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The US army wants citizen troopers, not warriors

The brave men and women of the US armed forces no longer have to dine in the confined spaces of a cafeteria. Instead, attempts have recently been made to rename the US Army restaurants to "warrior restaurants". The renaming was extremely risky, but it underscores the recent love affair of the US Army with the term. The recruits are asked, "What is your warrior?" In recruiting notices, the army has a "warrior ethic" (complete with a stylish wall poster) and there is even a "best warrior contest".

There are only two small problems: US military personnel are not warriors, and more importantly, they should never be warriors. Indeed, the nature of a warrior is harmful to a free people under constitutional government. The United States needs citizen soldiers and has no use for warriors on the battlefield or at home. To understand why, it is worth exploring what these words mean and what other implications they have.

Most native English speakers recognize that there is a significant difference between the words “soldier” and “warrior” and the ideas they represent. The term "civil war warrior" feels wrong, just as it does to refer to a Homeric hero or a Mongolian horseman as a soldier does. Achilles moping in his tent was a warrior, not a soldier.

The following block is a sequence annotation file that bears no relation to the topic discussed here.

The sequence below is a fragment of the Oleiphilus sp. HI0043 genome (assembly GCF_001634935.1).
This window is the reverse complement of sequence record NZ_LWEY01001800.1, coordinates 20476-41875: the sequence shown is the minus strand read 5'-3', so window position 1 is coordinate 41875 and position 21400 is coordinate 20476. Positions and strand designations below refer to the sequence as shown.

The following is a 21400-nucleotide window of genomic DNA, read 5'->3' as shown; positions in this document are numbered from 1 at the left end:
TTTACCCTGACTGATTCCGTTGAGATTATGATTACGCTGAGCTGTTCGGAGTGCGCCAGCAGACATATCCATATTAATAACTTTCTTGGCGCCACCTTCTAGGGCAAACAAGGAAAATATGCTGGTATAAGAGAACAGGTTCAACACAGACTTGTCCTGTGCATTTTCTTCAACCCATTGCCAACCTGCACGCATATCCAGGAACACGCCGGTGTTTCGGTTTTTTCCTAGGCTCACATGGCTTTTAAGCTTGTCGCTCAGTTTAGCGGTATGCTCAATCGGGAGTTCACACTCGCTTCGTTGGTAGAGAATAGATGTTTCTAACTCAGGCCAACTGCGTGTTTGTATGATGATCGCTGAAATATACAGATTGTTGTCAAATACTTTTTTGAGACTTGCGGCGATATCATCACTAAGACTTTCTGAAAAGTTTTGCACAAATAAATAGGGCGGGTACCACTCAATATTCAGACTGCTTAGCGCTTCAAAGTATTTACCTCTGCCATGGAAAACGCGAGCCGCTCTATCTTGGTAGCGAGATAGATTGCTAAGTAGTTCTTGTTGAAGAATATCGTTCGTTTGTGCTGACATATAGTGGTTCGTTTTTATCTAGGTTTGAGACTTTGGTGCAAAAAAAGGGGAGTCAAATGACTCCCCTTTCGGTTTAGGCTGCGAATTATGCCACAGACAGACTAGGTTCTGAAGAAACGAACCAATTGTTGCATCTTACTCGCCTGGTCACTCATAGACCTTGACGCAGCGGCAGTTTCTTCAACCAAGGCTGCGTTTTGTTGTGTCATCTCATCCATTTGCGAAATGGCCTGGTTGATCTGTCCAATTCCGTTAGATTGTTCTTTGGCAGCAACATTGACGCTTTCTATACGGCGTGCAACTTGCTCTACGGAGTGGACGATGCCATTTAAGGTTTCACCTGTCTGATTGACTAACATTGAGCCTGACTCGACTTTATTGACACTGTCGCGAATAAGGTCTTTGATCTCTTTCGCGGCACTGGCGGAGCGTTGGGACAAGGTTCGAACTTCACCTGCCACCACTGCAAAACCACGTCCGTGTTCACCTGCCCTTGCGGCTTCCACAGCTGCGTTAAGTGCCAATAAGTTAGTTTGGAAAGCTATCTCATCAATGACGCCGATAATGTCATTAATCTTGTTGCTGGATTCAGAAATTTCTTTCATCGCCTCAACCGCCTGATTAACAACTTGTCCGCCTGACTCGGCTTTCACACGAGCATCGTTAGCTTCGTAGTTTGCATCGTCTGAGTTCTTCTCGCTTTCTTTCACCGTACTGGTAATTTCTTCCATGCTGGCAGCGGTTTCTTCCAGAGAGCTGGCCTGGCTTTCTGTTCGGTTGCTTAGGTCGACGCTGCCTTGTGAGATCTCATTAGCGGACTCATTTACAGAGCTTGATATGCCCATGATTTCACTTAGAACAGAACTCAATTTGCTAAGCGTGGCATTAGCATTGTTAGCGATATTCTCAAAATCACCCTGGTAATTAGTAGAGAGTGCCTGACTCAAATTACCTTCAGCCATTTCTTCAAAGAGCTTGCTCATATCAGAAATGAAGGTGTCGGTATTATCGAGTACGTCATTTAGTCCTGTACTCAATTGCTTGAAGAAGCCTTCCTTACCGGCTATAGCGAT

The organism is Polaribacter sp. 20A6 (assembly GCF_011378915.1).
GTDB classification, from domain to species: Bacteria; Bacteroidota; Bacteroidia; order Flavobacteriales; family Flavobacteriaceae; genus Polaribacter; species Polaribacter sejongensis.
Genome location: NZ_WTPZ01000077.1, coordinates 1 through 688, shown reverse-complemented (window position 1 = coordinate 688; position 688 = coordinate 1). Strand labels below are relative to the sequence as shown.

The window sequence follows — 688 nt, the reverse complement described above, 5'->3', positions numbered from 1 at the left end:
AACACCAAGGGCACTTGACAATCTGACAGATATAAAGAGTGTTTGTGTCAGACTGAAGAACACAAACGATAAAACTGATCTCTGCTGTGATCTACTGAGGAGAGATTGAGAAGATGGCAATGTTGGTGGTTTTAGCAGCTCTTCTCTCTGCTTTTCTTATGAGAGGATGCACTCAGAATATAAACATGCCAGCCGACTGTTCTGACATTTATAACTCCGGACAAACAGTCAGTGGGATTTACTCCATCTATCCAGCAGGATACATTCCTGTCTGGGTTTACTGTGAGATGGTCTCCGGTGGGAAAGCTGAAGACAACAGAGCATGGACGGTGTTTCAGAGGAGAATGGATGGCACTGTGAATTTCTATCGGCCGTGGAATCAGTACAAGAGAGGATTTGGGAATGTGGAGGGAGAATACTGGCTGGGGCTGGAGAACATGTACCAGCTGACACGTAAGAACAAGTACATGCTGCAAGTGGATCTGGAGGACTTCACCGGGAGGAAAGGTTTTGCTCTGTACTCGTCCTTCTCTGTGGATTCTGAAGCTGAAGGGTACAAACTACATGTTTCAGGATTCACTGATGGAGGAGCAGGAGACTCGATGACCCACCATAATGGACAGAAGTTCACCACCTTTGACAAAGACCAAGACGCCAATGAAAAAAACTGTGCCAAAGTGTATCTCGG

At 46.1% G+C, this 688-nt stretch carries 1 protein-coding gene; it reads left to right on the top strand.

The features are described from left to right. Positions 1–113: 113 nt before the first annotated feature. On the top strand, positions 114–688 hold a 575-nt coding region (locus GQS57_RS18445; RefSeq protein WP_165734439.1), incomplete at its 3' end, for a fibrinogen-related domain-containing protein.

The words are markedly different, but the exact distinction can be elusive. Here the etymologies are informative; A warrior is, of course, one who wages war (from the northeastern old French town of Werreier). In contrast, “soldier” (in a detour) comes from the Latin solidus, a late Roman standard coin. So a soldier is someone who is paid by a higher authority, a relationship that naturally places him in groups formed by another political entity – be it a king, a parliament or a congress. This did not mean mercenary service – there were other words for it – but soldiers fought as their crew, either as amateurs or as professionals. War is an identity for the warrior. For the soldier it is a task that serves a larger community, a larger community or a larger authority.

The distinction between the roles of the warrior and the soldier is not only possible in English or even in modern languages. It is almost the same in Latin and Greek. Greek has machetes (literally "fighters") and polemists ("warriors"), but these words are mainly used in poetry to describe mythical heroes. Ordinary Greek soldiers were stratiotes ("army men"), defined by their belonging to and subordination to an army ("stratos") led by a general ("strategos"). Likewise, Latin has Bellator ("warrior"), but members of the Roman army were practically never Bellatores (except in the poetic sense, and even then only rarely), but rather milites, which come from the same mil-root as the word ". Mile" means one Collection of things (a Roman mile is a collection of a thousand steps.) So Roman milites were men who were “put together” by their collective action in the service of a larger community: soldiers belong to groups, while warriors belong to groups by virtue of their personal identity tied to war, may not do so.

Hence, for the warrior, war is an inalienable part of his or her individual identity. Although warriors could fight in groups, they fight for individual reasons rooted in that identity, and so a warrior remains a warrior if he fights alone. In addition, a warrior remains a warrior even after the war ends, as there is no retreat from that core identity. Warriors do not retreat.